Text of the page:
Canada's plan to shop for used Australian fighter jets rather than buy new Boeing Super Hornets may backfire, according to defence experts, because the U.S. government will ultimately have a say on whether a deal proceeds.

Even though the FA-18 Hornets are nearly three decades old, require regular corrosion maintenance and are nearing obsolescence, their proposed resale would still require Washington's approval because they are advanced warplanes, originally manufactured in the U.S., a former Royal Australian Air Force officer told CBC News.

"I imagine all of it is going for a fair bargain price," said Peter Layton, a fellow at Griffith University in South East Queensland, Australia, who was a reserve force group captain.

Few customers exist for Australia's used warplanes, and selling to Canada would be an easier sale than most, because the Pentagon would not require all sensitive technology to be stripped out of the aircraft.

But in the context of Canada's current tit-for-tat aerospace trade dispute with the U.S., another defence expert said no one should expect the Trump administration to do Canada any favours in light of the heated rhetoric surrounding Boeing.

"There's a lot of things they could do just within the executive authority to simply be unhelpful," said Dave Perry, an analyst at the Canadian Global Affairs Institute. "I don't know how far they can go, but if the government of the United States didn't want the aircraft to be sold, it would be very difficult to get them."

Corrosion complaints

Australia's defence materiel group produced a scathing report in 2012 noting that the country's FA-18s were rapidly running out of airframe life and required bigger and bigger slices of the maintenance budget.

"The incidence of discovery of airframe corrosion in the Hornet fleet is increasing, and the annual cost of corrosion‐related repairs has increased significantly," said the report, which Layton said was considered "too critical" by the defence establishment.

The Trudeau government has been using the threat of buying used FA-18s from Australia as a bargaining chip in its wider trade dispute with Washington.

On the eve of Prime Minister Justin Trudeau's meeting with U.S. President Donald Trump last week, Public Services and Procurement revealed the Liberal government had sent a letter to Australia expressing interest in buying some of its old fighters.

The department had been talking with Chicago-based Boeing about buying 18 new Super Hornets, but those negotiations were suspended after the giant U.S. aircraft-maker filed a trade complaint against Bombardier over passenger jet sales.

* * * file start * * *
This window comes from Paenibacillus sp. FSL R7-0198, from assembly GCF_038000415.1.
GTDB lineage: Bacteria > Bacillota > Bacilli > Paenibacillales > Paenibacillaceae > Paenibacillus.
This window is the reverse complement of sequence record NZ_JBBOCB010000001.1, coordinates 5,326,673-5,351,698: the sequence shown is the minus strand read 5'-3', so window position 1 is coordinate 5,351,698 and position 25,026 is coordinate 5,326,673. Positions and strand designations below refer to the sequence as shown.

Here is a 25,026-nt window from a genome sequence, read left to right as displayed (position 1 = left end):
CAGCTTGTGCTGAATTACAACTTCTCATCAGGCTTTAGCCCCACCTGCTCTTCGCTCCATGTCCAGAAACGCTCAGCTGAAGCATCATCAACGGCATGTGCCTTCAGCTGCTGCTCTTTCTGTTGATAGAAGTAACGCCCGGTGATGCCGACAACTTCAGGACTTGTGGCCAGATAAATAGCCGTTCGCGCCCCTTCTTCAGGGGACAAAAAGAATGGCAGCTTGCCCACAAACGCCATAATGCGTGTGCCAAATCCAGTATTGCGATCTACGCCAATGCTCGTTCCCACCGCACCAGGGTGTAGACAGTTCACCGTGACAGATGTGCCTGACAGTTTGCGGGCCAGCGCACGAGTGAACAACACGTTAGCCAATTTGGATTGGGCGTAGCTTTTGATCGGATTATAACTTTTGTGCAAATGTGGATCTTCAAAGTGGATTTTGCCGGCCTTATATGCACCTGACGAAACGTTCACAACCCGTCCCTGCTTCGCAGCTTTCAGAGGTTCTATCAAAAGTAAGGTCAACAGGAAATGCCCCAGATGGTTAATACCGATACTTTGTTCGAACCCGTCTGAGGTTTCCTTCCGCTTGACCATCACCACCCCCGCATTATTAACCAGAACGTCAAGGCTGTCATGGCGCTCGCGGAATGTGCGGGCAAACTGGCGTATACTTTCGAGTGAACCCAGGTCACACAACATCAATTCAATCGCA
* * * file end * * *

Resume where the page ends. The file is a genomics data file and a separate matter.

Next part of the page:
The U.S. Commerce Department intends to impose nearly 300 per cent tariff and anti-dumping duties on the Montreal-based manufacturer's CSeries jet.

Trudeau said Canada no longer has an intention of doing business with Boeing.

Limited to uncontested airspace

The used Australian jets are approximately the same age and configuration as Canada's CF-18s, which the Liberals insist must be supplemented if the air force is to meet its Norad and NATO commitments at the same time.

How well those Australian jets would solve that problem is an open question.

Layton said Canada would likely get only five to seven years' service out of each warplane.

Advances in both fighter jet development and anti-aircraft defences among potential enemies and adversaries mean that Canada's air force, in a just a few years, would be limited to low-intensity conflicts in uncontested skies.

"I think beyond 2020, under most circumstances, you would be very cautious about deploying the aircraft into airspace where it would be likely to meet an opponent that has modern fighter aircraft," said Layton, who has written extensively about air combat issues.

"And by 2025, operating in contested airspace will be very dangerous with the classic Hornet fleet as it is now."

Canada's Liberal government said its moves are intended only as a stopgap until it can replace the entire fleet of CF-18s.

Full competition?

Last spring, Defence Minister Harjit Sajjan promised that open competition would be launched in the immediate aftermath of the new defence policy review, which was released in June.

Public Services and Procurement would only say "preparatory work" for that tender is still underway.

Perry, the defence analyst, said no one has been able to convincingly explain why it is on the back burner.

"I don't understand why moving ahead with the competition isn't the best overall solution," he said. "You would avoid any of the difficulties of introducing an interim fleet."

Perry has long been a critic of the notion of a stopgap fleet, but recently noted that buying used was better than buying new Super Hornets. 

Although the Australian FA-18s are almost identical to the CF-18s, there are some differences, notably in software, air-to-surface weapons and the life-extension work that has been carried out on them.

Only 10 fighters in the Australian fleet have received the kind of extensive airframe reinforcement that Canada paid for in its jets.

"I could conceive of your air force using them as an expensive training aircraft," said Layton.